Research into the biological mechanisms of fatigue has focussed on a few key areas. Fatigue is associated with the cytokine-mediated inflammatory response, particularly interleukin-1beta and interleukin-6. These latter have been shown, for instance, to be elevated in cancer patients,24 and administration of interferon-alpha produces depression and/or fatigue in the majority of patients receiving it as a treatment.25 Hypothalamic-pituitary-adrenal axis dysregulation in the form of hypocortisolaemia, blunted diurnal variation and blunted stress reactivity have been found in the cross-sectional studies of CFS patients (see Tomas et al.26 for a recent review). Other popular candidate aetio-pathological mechanisms for fatigue include serotonin pathways, circadian dysregulation, autonomic dysfunction,17 5HT neurotransmitter dysregulation, alterations in ATP metabolism and vagal afferent activation.24 Some authors have suggested that, rather than being located with one biological system, fatigue represents a systemic dysregulation of the interaction between these systems.27

At the other end of the biopsychosocial spectrum, psychosocial models of fatigue focus on the role that the individual’s response to their symptom may serve in perpetuating it. For instance, in a cross-sectional study of 149 patients with multiple sclerosis, illness-related cognitions and behaviours were associated with a higher level of fatigue independent of neurological impairment.28 More integrative models are predicated on the notion of allostatic load, the psychophysiological work done to adjust to stress and its impact upon the body’s self-regulatory systems. As such, these models complement biological accounts of fatigue and provide potential pathways for integrating psychosocial and biological findings.29 Multifactorial accounts and models of fatigue exist in multiple sclerosis,30 primary biliary cirrhosis,14 obesity,31 diabetes,32 frailty33 and cancer.13 These multifactorial models postulate that fatigue is likely to be the product of physiological factors (generic, such as inflammation and/or disease specific such as hyperglycaemia in diabetes), psychosocial factors (for example, emotional distress), lifestyle and behavioural factors (for example, reduced activity), illness consequences (for example, sleep disturbance and weakness) and the interaction of these contributors.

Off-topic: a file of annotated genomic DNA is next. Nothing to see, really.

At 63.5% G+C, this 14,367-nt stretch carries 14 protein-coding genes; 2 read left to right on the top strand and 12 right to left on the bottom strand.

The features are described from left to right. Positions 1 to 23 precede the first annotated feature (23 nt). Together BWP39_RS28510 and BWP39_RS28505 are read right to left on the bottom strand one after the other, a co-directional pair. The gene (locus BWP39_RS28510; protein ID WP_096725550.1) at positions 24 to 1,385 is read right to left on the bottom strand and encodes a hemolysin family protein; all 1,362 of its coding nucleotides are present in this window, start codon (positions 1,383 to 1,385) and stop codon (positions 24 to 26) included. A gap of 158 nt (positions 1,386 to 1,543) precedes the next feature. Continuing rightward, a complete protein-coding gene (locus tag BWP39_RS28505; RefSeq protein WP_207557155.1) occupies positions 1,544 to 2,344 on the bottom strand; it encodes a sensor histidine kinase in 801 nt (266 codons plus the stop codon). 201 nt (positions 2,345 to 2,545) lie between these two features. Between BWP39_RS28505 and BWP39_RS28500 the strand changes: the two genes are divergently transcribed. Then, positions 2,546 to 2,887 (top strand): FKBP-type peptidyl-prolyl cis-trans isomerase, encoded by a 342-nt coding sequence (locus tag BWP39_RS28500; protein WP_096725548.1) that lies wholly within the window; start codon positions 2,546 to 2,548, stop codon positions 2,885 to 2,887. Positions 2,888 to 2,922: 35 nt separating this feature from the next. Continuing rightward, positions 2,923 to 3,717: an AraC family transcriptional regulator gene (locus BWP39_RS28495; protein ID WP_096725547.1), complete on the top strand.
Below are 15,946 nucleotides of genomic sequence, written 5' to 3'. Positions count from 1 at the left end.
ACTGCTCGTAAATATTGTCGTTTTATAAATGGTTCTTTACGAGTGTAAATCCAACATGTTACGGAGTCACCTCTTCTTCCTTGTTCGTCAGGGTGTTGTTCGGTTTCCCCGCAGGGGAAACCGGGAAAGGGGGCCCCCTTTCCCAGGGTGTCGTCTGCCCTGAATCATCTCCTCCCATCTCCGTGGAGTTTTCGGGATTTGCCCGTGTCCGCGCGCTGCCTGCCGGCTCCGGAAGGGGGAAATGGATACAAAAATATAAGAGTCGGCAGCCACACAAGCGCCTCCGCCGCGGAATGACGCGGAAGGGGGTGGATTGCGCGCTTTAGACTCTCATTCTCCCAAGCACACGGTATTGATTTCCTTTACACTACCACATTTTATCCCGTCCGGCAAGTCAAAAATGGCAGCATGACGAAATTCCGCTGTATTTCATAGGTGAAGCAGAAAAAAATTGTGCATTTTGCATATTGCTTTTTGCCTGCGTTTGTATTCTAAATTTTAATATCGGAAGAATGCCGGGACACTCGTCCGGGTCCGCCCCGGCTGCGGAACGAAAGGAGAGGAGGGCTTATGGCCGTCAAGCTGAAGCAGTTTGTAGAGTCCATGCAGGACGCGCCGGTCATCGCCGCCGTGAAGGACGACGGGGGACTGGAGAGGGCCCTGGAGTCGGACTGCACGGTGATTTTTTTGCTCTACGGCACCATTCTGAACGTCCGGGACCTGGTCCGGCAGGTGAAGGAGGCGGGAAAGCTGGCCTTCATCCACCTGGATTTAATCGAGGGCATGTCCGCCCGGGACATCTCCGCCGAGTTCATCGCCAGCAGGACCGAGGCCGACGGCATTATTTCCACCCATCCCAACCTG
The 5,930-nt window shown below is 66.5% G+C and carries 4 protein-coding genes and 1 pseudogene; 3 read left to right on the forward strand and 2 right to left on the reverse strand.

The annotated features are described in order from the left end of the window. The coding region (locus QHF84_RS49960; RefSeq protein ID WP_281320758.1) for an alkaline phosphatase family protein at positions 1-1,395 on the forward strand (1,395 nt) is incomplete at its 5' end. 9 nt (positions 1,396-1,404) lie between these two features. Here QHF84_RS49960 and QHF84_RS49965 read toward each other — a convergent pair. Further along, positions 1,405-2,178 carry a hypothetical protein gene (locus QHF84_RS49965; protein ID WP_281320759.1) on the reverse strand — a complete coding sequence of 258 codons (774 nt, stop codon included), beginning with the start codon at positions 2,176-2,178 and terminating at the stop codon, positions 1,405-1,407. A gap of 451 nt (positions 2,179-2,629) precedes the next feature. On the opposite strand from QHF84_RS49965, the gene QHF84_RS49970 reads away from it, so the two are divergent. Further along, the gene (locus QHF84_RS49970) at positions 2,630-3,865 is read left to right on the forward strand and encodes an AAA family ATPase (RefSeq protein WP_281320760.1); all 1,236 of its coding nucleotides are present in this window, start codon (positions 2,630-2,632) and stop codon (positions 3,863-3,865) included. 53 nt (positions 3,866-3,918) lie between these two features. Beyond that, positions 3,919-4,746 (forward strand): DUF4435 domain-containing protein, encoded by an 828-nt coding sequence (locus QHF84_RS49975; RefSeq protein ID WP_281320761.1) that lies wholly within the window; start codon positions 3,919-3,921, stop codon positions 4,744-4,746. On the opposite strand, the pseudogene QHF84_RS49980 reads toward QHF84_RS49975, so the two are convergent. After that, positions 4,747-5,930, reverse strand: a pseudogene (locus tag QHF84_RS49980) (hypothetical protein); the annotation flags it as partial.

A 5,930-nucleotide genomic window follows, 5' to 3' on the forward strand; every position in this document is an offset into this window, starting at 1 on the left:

Research into the genetics and epigenetics of fatigue has tended to focus on genes associated with the biological mechanisms described above, and done so usually within fatiguing illnesses such as those listed above. Candidate gene studies have suggested several genes to be involved in CFS, particularly genes involved in the immune system and Hypothalamic-pituitary-adrenal axis. Reviewing this literature, Landmark-Høyvik et al.34 suggest that findings are inconclusive, and are hampered by phenotypic heterogeneity, lack of power and poor study design. For example, the candidate gene studies included in the Landmark-Høyvik paper had sample sizes between 2 and 248 individuals, and the results have not been replicated. Twin studies have shown the heritability of fatigue to be between 6 and 50% with a higher concordance in monozygotic twins than dizygotic twins.35, 36 One of these studies36 did not show any sex-specific patterns of genetic influences in a Swedish sample, whereas the other one35 showed differences in the amount of variance explained by the genetic effect for males and females. Around half the variance in males was explained by the genetic effects compared to only a fifth of the variance in females. In a study of fatigue, insomnia and depression in 3758 twins (893 monozygotic pairs and 884 dizygotic pairs), the best model was a common pathway model, suggesting that the high association between the symptoms (correlations of 0.35–0.44) was mediated by an underlying common factor whose variation was 49% genetic and 51% unique environmental.37 This study showed that unique specific variance in fatigue was 38% genetic and 62% unique environmental, which supports a previous study, suggesting that fatigue is largely attributable to additive genetic factors.38 Genome-wide association studies (GWAS) have shown an association between single-nucleotide polymorphisms (SNPs) in genes associated with impaired cognitive abilities (GRIK2, P=1.26 × 10−11)39, 40 and the circadian clock (NPAS2, not genome-wide significant)40 and CFS, but this was in a sample of just 42 cases of CFS and 38 controls, lacking statistical power to detect genome-wide findings.